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Marital rape is legal in Maryland. Here's how this new bill wants to change that

If you didn't know, in Maryland a person can not prosecute their legally married spouse for rape or sexual assault.
Credit: WUSA9
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ANNAPOLIS, Md. — New legislation will allow a person to prosecute their lawfully married spouse for rape or sexual assault in Maryland.

As interesting as this proposed bill (Senate Bill 230) sounds, under current state law, a person can not prosecute their spouse for first- or second-degree rape or third- and fourth-degree sexual offenses. 

Senate Bill 230 wants to repeal the current legislation and make it possible for married people to file claims against their legal spouse at the time of the alleged rape or sexual offense. 

In the U.S., over one in three women experienced contact sexual violence, physical violence, or stalking by an intimate partner during their lifetime, the Center For Disease and Control said.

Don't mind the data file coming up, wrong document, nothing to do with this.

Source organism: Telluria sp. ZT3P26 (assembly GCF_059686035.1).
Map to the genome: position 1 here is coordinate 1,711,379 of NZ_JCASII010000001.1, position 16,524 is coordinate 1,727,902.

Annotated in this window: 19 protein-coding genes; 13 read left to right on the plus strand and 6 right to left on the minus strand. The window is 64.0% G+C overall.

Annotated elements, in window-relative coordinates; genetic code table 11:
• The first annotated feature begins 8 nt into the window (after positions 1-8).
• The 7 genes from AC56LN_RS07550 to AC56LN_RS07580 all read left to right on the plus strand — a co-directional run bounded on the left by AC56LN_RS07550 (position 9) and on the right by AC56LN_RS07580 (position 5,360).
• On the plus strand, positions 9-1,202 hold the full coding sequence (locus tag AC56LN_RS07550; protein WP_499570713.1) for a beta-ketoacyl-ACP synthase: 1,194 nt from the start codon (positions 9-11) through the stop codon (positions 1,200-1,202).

Several states in the United States treat marital rape differently, according to our partners at The Washington Post. 

There at least 23 states that make it harder for a wife to accuse her husband of rape. Some states require clear evidence of violent force. Others give married women a smaller window to report an assault. While others give small punishments to convicted husbands, The Washington Post said.

In Oklahoma, a man can have sex with his unconscious wife as long as the couple is not separated. Such an incident would be considered a punishable offense if done to a single woman. 

Lawmakers are scheduled to hear the bill on January 30 for consideration. If the bill is passed it will go in effect in October.

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